Pointers can be reassigned and can have NULL as a value. They can also simulate arrays. Your alternative, the reference variable, cannot be reassigned and can not have NULL as a value, but removes a lot of the syntax involved in pointers. References are safer to use, but they do not completely replace pointers.
One reason they don't replace pointers is because references are aliases for variables and not really types like pointers are. You cannot use a reference type in a std::vector for example. Another reason they don't replace pointers is because memory is not managed in C++ like in other languages; otherwise, a reference would be all you would need. Under the hood of just about any useful object are pointers allocated with new and so forth. So when you are using pointers, most of the time it is because there is no other choice.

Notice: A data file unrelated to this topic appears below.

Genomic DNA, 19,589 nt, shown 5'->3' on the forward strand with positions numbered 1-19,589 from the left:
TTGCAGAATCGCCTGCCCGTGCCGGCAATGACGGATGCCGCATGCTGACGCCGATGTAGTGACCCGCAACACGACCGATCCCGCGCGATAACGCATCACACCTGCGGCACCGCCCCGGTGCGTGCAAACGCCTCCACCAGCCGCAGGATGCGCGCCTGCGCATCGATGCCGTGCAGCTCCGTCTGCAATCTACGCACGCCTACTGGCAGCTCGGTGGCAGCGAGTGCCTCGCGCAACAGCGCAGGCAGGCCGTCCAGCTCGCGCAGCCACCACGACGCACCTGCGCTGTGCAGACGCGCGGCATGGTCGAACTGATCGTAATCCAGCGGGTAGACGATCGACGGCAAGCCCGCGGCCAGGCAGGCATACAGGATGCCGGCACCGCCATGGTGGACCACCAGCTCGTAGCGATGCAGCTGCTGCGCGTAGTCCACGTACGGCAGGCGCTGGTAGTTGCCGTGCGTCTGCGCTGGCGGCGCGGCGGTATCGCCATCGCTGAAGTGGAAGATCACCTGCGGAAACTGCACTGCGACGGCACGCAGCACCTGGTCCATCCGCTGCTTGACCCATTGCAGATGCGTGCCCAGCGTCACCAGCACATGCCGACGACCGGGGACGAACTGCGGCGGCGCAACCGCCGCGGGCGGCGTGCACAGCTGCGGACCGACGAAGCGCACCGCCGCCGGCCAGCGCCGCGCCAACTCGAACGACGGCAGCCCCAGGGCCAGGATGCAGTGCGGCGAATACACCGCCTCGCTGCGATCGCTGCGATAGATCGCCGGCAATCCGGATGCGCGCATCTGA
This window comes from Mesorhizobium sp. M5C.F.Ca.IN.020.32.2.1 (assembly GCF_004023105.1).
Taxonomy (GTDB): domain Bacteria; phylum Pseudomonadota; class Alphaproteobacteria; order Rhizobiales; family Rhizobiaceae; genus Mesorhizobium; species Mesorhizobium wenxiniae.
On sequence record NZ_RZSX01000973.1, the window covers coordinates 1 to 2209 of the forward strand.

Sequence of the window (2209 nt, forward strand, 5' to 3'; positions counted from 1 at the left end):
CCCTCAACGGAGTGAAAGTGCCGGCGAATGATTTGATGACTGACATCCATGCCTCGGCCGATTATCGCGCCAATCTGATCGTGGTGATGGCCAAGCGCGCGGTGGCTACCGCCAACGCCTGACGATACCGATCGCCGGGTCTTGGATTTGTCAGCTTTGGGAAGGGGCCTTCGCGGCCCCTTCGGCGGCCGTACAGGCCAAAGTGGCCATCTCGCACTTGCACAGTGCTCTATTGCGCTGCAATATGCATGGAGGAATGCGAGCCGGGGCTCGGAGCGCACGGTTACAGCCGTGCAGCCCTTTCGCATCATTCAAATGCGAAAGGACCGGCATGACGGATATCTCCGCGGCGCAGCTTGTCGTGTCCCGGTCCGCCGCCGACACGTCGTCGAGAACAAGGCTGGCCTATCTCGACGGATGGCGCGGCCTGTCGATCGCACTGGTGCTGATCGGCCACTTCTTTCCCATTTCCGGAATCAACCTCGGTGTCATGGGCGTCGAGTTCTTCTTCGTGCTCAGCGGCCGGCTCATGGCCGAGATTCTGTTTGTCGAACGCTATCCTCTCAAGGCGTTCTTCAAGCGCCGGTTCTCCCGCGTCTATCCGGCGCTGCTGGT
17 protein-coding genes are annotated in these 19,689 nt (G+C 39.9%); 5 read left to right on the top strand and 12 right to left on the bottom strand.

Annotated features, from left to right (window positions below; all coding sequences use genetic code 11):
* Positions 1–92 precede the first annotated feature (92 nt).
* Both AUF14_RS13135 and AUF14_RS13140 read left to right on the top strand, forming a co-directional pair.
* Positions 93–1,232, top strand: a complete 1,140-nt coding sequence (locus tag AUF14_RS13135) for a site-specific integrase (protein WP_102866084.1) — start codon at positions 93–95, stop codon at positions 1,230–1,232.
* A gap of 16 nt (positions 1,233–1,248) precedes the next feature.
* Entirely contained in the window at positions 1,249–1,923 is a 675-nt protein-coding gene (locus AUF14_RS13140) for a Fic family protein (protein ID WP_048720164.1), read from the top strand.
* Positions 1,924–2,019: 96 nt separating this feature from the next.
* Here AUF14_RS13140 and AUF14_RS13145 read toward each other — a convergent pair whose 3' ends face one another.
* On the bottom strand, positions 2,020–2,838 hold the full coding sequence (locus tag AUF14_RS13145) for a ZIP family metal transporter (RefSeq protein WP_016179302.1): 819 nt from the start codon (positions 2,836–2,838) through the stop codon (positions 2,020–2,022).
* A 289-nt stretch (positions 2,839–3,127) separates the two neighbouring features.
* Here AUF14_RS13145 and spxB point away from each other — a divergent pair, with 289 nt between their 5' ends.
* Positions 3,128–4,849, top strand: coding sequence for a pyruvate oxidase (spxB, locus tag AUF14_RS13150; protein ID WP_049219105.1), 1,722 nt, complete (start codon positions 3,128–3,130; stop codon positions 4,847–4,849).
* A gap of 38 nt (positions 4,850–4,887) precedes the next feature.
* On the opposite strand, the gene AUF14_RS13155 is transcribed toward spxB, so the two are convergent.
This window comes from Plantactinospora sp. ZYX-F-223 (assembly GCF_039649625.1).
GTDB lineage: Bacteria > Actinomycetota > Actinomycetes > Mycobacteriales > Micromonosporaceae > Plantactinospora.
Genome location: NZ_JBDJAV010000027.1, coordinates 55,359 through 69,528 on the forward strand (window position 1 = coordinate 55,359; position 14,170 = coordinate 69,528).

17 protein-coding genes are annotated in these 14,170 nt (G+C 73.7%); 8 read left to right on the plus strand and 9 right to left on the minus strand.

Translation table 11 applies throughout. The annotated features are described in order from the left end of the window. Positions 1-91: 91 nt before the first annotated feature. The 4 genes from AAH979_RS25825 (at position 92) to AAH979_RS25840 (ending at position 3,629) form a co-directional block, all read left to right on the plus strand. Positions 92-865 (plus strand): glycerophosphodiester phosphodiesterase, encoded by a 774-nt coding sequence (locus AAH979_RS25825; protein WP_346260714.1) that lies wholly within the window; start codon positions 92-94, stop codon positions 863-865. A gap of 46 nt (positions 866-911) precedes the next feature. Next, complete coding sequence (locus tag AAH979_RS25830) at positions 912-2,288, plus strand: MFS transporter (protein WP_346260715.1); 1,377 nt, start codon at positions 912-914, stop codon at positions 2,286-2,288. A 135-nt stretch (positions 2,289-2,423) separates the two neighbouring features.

Thanks to nadroj, your posts are a gentle reminder of the basic concepts :)